Soloing in a 3 piece

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mattacjonesmattacjones Frets: 224
Any ideas on this? When soloing in my band as I switch from rhythm to lead, it always feels like the bottom has dropped out of the band. Net result is almost like there's no backing apart from drums. Is there a way to deal with this? Obviously not an issue with a 4 piece with a second rhythm instrument like another guitar, and the bass always seems adequate when not soloing. Should I just get my bass guy to turn up the volume, play more notes? Just feels very 'exposed' to me. Anyone else have the same thing? It could be I'm just crap, but somehow in the 4 piece setting it all feels much more comfortable and meshed together! 
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  • ICBMICBM Frets: 33342
    edited September 28
    A bigger, more scooped solo sound helps - the opposite of what you need if there’s another guitar - which may need a bigger amp if you currently use something fairly small. I always found space-filling effects like delay and phaser really filled out the sound too, but you don’t want to overdo it (especially something like phaser).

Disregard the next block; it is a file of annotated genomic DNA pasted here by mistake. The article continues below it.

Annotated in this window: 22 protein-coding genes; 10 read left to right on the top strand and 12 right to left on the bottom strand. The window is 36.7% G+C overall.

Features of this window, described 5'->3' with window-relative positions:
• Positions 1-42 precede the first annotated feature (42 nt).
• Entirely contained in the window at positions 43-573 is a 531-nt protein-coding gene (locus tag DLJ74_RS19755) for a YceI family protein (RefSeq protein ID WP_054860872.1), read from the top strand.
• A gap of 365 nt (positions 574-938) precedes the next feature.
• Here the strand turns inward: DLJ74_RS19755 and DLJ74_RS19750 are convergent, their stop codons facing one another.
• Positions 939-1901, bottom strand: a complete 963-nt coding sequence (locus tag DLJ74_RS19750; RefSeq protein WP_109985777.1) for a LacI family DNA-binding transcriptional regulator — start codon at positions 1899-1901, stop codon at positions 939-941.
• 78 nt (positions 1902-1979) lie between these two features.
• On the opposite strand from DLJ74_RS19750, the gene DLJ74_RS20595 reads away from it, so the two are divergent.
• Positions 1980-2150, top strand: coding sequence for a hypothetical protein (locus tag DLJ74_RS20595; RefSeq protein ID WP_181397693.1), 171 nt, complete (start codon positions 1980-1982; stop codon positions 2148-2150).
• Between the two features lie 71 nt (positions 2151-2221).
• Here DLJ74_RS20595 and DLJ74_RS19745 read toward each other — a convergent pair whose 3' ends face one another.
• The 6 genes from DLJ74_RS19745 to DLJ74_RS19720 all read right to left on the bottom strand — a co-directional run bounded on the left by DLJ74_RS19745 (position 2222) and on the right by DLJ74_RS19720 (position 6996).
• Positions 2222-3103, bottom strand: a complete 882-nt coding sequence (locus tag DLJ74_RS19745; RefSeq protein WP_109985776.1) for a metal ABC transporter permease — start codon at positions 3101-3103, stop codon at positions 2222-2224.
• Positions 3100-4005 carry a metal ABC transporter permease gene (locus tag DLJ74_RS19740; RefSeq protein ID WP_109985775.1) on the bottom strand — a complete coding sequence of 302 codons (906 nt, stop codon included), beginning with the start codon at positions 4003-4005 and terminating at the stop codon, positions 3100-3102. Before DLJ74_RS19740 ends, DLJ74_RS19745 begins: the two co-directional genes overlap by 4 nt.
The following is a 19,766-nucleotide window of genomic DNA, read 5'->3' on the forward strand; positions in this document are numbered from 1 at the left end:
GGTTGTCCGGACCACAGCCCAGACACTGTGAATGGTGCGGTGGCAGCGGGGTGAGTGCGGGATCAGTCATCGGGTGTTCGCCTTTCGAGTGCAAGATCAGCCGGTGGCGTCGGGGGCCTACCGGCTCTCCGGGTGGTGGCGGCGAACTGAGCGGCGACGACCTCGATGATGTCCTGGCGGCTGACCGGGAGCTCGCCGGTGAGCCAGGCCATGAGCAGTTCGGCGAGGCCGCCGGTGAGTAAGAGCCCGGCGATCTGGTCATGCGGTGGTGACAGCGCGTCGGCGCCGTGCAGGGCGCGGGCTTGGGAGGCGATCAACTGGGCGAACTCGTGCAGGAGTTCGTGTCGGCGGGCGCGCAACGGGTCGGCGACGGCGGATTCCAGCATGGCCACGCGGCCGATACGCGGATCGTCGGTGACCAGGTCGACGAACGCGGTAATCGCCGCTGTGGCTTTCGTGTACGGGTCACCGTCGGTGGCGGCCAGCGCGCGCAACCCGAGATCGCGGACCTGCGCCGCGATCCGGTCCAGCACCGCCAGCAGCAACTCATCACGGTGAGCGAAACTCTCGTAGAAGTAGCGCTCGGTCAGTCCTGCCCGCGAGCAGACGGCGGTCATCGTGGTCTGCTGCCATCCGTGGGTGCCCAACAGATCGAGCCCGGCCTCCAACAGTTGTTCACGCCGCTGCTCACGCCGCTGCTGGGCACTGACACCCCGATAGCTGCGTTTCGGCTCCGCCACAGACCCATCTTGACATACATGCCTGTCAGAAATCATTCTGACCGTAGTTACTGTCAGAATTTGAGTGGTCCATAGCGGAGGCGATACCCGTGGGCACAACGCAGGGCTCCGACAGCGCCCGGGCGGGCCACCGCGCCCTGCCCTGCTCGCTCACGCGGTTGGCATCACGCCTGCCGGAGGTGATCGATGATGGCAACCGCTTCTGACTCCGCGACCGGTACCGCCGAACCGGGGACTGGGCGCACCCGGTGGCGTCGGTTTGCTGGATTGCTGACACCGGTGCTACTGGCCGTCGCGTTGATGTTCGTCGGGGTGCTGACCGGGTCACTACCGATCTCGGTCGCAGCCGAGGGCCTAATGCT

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  • What sort of sound does your bassist have? I'm in a 3pc and the bassist tends to have a wee bit of drive on his core bass tone and also uses a Fuzz for some tracks. I use a bit of delay to fill out my lead tone but I wouldn't say it leaves a hole, in fact it negates the use for a bunch of pedals to get your lead tone to cut through the other guitar sound which is great! We tend to have the bass a bit louder than usual too, that may help?
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  • mudslide73mudslide73 Frets: 1698
    I used loads of double stops and thumb over the top stuff to re enforce the chord changes. Imply the chord progression through the solo. Jimi Hendrix videos are your friend here really.

    When I went to a two guitar band I had to cut it all out as I was completely overplaying.  
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  • I play in a 4piece- me on guitar,  bass , drums,  vocals.